Ismerős idegen terep – Irodalomtörténeti tanulmányok és bírálatok

TitleIsmerős idegen terep – Irodalomtörténeti tanulmányok és bírálatok
Publication TypePublication review
AuthorsLaczó, Ferenc
Author(s) of reviewed materialTakáts, József

Title translated:
Familiar Strange Field – Studies and Criticisms in Literary History

PublisherBudapest: Kijárat Kiadó
ISSNISBN 978 963 9529 55 7
Review year


Full Text

This collection of studies by József Takáts, a scholar of 19th century Hungarian literary and political texts in the first place, begins with the piece titled “Saját Hitek” (“Own Beliefs”) and ends with Takáts’ speech delivered on the occasion of his reception of the Martinkó prize [for his article “Nyolc érv az elsődleges kontextus mellett” (“Eight Arguments in Favor of Primary Context”), included here]. In between these there are seventeen pieces that appear under the four chapter titles Interdiszciplináris találkozások (Interdisciplinary Encounters), Kultuszkutatás(Researching Cults), 19. század (19th Century) and Bírálatok (Criticisms) that were written over the course of ten years, between 1995 and 2004.
In “Own Beliefs,” his first, crucially important piece József Takáts, who is in his forties, claims that his theoretical questions are those of a practicing historian dealing with 19th century Hungarian literature, and are therefore much more methodological (or practical) than philosophical in nature. In the first place, he is trying to answers the questions “how are they doing it?” and “how can it be done?” He argues that the test of any theoretical reflection (and thus also of literary theory) is in its possible applications, in the actual practices of the historians. In his view, the currently existing gap in Hungary between the two groups and modes of discussing literature is both artificial and problematic. Moreover, Takáts professes to be a methodological relativist: while he is passionately interested in methods, he perceives that the relations between theories and methods on the one hand, and research practices and results on the other, are often ironic. In his perception the quality of the one cannot assure the quality of the other.
Takáts’ interests have become much more interdisciplinary in recent years. He aims to analyze literary evidence in contextualist fashion (the literary works as they are surrounded by acts, institutions, conventions, as they are used), to explore the conventions of how a text was written and read, how conventional language use was at the time. On the most general level, his project is to relate language and society, and he claims (in agreement with Peter Burke) that we have all become historians of culture (in the broad sense of the term).
In this interdisciplinary practice, self-interpretations assume central place for Takáts. The inspirational role of interpretative and post-rhetorical turn cultural anthropology can easily be detected in this. He wishes to understand the perspective of the agents, which he conceives as decisively social in nature. They can be best approached through the explorations of the synchronic conventions of using signs. Instead of canonical exploration, what, as he claims, mostly literary historians (knowingly or unknowingly) do, he prefers to conduct “strictly historical ones.” This means that he does not want to deal with the history of something, but rather with a situation in the past, with an act or a text – viewing the past not as the past of the present.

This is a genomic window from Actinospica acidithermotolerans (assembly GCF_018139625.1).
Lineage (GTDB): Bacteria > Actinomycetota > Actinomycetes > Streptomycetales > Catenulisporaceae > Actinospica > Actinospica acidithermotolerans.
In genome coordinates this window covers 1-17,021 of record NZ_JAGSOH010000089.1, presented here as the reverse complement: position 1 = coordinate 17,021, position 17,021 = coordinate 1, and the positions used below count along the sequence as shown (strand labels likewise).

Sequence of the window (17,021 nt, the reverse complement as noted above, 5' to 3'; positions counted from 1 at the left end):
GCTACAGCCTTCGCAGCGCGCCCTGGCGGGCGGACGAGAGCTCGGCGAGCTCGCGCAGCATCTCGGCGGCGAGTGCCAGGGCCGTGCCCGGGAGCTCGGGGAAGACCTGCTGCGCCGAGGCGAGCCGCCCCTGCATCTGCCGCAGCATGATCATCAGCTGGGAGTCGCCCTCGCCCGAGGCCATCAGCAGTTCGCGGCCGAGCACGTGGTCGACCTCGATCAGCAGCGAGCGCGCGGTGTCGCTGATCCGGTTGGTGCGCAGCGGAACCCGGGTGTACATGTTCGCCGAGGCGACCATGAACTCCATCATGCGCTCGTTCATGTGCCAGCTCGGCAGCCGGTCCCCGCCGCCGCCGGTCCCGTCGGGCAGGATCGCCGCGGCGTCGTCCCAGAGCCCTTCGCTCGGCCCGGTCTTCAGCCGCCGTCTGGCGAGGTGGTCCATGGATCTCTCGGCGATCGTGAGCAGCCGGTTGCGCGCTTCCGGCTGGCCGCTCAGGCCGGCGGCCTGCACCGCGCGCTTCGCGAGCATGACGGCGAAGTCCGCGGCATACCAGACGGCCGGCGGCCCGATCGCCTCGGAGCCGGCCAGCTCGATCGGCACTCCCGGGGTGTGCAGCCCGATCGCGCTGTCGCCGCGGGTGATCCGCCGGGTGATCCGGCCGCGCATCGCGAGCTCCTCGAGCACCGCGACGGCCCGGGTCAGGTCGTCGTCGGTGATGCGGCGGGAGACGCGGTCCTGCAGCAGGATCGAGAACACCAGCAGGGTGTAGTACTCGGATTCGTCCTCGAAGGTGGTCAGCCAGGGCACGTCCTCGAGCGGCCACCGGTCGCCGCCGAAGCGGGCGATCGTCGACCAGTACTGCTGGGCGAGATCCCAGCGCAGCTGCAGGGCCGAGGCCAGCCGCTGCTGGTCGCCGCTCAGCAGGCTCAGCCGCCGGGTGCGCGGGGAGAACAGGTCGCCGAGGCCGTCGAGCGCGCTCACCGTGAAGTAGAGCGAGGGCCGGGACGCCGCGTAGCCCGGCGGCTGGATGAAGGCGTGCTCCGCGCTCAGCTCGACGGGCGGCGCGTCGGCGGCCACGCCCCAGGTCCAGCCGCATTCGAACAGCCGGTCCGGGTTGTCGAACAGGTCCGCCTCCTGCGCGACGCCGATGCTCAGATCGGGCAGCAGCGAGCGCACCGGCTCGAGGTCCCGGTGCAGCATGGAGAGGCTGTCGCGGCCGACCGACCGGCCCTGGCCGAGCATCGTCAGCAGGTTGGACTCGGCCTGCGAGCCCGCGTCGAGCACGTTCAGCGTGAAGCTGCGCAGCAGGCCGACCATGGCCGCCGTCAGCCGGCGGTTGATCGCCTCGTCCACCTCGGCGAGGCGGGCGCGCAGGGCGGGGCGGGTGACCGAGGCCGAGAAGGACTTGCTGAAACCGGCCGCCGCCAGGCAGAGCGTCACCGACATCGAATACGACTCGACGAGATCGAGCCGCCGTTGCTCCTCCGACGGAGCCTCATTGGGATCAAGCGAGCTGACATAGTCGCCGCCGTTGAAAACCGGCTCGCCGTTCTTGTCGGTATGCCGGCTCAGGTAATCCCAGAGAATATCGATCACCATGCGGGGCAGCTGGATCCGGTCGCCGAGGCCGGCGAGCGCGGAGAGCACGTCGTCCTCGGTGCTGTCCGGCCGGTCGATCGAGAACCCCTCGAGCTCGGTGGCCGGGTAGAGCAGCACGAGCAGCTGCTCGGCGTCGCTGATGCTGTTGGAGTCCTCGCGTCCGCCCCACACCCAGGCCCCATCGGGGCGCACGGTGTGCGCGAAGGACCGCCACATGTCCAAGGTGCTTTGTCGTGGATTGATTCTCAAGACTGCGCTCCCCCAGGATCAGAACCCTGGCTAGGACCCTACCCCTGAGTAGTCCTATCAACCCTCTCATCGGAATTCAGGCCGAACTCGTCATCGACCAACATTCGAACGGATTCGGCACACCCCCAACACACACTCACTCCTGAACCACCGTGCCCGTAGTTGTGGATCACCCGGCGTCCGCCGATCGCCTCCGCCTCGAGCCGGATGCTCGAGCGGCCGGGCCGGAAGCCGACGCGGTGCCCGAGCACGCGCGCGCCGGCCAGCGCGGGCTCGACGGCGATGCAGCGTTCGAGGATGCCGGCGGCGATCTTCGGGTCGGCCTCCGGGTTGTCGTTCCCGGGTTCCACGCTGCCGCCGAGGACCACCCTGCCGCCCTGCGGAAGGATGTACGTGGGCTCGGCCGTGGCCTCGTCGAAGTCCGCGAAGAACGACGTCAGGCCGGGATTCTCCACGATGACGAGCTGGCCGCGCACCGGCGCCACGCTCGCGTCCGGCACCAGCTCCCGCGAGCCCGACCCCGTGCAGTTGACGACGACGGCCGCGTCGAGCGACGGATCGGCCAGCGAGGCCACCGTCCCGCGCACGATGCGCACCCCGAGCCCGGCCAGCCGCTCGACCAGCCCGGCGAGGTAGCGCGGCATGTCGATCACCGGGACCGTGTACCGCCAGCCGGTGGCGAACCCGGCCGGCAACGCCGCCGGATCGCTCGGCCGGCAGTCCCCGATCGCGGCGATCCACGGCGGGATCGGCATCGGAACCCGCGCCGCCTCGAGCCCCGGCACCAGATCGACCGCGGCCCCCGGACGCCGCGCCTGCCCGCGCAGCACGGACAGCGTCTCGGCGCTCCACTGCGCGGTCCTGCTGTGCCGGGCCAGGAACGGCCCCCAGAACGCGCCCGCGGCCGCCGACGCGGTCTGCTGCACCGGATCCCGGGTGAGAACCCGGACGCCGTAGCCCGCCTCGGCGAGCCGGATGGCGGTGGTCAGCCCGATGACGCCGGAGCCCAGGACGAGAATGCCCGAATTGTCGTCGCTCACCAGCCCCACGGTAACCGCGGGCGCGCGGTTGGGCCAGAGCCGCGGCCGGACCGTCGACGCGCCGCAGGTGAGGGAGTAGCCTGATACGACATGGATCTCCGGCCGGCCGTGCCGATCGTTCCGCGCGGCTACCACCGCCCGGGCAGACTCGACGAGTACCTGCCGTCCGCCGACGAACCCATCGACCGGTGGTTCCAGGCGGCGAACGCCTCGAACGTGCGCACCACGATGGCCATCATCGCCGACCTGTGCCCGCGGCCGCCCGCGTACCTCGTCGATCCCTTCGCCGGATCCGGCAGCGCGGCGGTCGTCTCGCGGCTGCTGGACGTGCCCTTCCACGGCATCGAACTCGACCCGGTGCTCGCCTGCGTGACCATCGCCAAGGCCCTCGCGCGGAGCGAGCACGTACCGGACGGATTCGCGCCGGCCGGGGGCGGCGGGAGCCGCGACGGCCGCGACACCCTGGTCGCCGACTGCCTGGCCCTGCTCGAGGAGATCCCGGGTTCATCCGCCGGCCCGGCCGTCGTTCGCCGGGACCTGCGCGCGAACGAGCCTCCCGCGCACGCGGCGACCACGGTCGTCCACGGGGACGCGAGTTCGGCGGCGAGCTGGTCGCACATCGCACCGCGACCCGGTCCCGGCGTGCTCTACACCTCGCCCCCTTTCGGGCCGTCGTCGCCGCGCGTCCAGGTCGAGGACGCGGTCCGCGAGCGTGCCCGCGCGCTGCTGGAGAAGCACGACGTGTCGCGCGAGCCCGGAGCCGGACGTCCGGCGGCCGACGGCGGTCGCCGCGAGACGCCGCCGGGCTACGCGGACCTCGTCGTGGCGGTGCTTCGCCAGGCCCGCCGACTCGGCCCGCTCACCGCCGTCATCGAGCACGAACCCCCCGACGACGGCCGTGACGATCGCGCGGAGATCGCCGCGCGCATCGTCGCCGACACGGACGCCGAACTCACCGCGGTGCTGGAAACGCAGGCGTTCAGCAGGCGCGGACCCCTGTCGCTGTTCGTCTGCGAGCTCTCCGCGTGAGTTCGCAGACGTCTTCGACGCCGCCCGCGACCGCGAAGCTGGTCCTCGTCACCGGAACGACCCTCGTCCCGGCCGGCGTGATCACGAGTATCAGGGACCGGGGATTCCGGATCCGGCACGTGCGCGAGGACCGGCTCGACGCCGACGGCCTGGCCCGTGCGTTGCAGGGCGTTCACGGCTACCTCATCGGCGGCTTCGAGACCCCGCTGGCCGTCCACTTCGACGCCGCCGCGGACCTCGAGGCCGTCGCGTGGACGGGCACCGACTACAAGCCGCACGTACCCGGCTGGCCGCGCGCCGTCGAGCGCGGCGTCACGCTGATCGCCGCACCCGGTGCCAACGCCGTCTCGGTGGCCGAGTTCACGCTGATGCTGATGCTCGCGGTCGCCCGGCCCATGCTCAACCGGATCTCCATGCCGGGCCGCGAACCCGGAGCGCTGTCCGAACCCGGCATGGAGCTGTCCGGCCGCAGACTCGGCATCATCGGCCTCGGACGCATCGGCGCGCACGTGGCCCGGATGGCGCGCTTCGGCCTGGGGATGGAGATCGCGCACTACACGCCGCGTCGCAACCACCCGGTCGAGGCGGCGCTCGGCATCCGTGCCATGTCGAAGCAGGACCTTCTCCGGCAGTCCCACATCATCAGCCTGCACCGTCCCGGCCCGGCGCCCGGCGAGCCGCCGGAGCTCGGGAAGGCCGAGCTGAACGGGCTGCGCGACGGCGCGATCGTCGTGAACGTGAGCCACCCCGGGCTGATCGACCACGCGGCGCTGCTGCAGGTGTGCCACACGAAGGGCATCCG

In the first section, Interdisciplinary Encounters, Takáts begins with an exploration of the impact anthropological studies on culture and power (of four kinds: Geertzian interpretative anthropology, German historical anthropology and microhistory, the textual-rhetoric turn in anthropology and the research direction centered on the question of power) could have on literary history. In Takáts’ view, these could be fruitful in a number of ways since firstly, they can create distance between the researcher and his/her object, can help in seeing the familiar as strange and make us skeptical towards grand, homogenizing theories. Secondly, texts can be explored as achievements that are collective in nature. Thirdly, new curiosity can be expressed in the action of agents that are related to literary texts and their voices. Fourthly, a non-aesthetic perspective on literature can be attained. This anthropological perspective can also be useful when interpreting research directions and methodological choices. Takáts discusses these in relation to the current studies of literary cults and the writings on the history of criticism (that focus on norms). On the other hand, the empirical study of the allegories, fiction-like mechanisms and transcendental story that organize works of literary history is still ahead. His conclusion includes the claim that interpretation consists of the choice/attachment of a context to a text or an act.
Takáts adds a linguistic part to this study on anthropological perspective and literary history in his next one, where he argues for the value of social linguistic and the social history of language when studying literature. In his presentation of eight different ways (all drawn from neighboring disciplines) of justifying the value of studying the primary context of texts, he claims in conclusion that the lonely voices of some of the dead can reach us, but the universe of voices surrounding theirs barely do. Therefore, the task is to try to reconstruct this primary context as much as possible in order to understand the pronunciations of these otherwise lonely voices.